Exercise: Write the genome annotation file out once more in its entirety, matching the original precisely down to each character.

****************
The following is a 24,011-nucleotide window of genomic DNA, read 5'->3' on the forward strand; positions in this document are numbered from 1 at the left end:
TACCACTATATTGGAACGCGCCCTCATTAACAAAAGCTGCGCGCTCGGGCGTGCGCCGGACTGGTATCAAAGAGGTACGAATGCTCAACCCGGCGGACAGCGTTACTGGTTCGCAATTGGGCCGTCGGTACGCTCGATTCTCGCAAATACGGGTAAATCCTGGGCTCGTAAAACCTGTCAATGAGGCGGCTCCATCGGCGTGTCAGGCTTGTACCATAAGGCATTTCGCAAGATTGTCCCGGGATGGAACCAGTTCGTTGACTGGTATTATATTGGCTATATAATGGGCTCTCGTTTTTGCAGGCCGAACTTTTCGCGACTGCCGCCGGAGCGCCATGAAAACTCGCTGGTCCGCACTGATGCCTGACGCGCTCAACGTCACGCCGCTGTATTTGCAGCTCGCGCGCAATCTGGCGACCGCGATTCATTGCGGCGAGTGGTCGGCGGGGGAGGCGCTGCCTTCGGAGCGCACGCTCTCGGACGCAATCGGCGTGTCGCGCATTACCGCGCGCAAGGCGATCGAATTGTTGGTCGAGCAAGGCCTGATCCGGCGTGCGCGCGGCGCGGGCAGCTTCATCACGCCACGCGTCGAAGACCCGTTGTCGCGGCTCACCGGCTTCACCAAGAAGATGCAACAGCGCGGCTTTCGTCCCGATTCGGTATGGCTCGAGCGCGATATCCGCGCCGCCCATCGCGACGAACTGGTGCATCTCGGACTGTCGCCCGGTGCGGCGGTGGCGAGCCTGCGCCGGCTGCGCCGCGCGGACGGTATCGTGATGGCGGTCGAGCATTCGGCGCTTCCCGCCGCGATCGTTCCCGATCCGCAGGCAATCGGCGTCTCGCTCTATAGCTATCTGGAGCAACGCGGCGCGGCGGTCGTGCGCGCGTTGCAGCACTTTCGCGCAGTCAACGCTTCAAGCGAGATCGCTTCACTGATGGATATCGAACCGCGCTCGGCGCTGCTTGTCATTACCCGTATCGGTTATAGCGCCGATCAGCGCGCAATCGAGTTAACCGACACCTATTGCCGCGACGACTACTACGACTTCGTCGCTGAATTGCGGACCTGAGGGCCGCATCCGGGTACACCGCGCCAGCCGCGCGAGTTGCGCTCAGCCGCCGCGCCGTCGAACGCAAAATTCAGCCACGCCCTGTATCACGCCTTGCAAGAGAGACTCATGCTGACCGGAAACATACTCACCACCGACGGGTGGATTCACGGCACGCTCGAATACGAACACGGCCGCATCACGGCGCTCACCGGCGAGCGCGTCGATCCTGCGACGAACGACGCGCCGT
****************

The following is a 24,011-nucleotide window of genomic DNA, read 5'->3' on the forward strand; positions in this document are numbered from 1 at the left end:
TACCACTATATTGGAACGCGCCCTCATTAACAAAAGCTGCGCGCTCGGGCGTGCGCCGGACTGGTATCAAAGAGGTACGAATGCTCAACCCGGCGGACAGCGTTACTGGTTCGCAATTGGGCCGTCGGTACGCTCGATTCTCGCAAATACGGGTAAATCCTGGGCTCGTAAAACCTGTCAATGAGGCGGCTCCATCGGCGTGTCAGGCTTGTACCATAAGGCATTTCGCAAGATTGTCCCGGGATGGAACCAGTTCGTTGACTGGTATTATATTGGCTATATAATGGGCTCTCGTTTTTGCAGGCCGAACTTTTCGCGACTGCCGCCGGAGCGCCATGAAAACTCGCTGGTCCGCACTGATGCCTGACGCGCTCAACGTCACGCCGCTGTATTTGCAGCTCGCGCGCAATCTGGCGACCGCGATTCATTGCGGCGAGTGGTCGGCGGGGGAGGCGCTGCCTTCGGAGCGCACGCTCTCGGACGCAATCGGCGTGTCGCGCATTACCGCGCGCAAGGCGATCGAATTGTTGGTCGAGCAAGGCCTGATCCGGCGTGCGCGCGGCGCGGGCAGCTTCATCACGCCACGCGTCGAAGACCCGTTGTCGCGGCTCACCGGCTTCACCAAGAAGATGCAACAGCGCGGCTTTCGTCCCGATTCGGTATGGCTCGAGCGCGATATCCGCGCCGCCCATCGCGACGAACTGGTGCATCTCGGACTGTCGCCCGGTGCGGCGGTGGCGAGCCTGCGCCGGCTGCGCCGCGCGGACGGTATCGTGATGGCGGTCGAGCATTCGGCGCTTCCCGCCGCGATCGTTCCCGATCCGCAGGCAATCGGCGTCTCGCTCTATAGCTATCTGGAGCAACGCGGCGCGGCGGTCGTGCGCGCGTTGCAGCACTTTCGCGCAGTCAACGCTTCAAGCGAGATCGCTTCACTGATGGATATCGAACCGCGCTCGGCGCTGCTTGTCATTACCCGTATCGGTTATAGCGCCGATCAGCGCGCAATCGAGTTAACCGACACCTATTGCCGCGACGACTACTACGACTTCGTCGCTGAATTGCGGACCTGAGGGCCGCATCCGGGTACACCGCGCCAGCCGCGCGAGTTGCGCTCAGCCGCCGCGCCGTCGAACGCAAAATTCAGCCACGCCCTGTATCACGCCTTGCAAGAGAGACTCATGCTGACCGGAAACATACTCACCACCGACGGGTGGATTCACGGCACGCTCGAATACGAACACGGCCGCATCACGGCGCTCACCGGCGAGCGCGTCGATCCTGCGACGAACGACGCGCCGT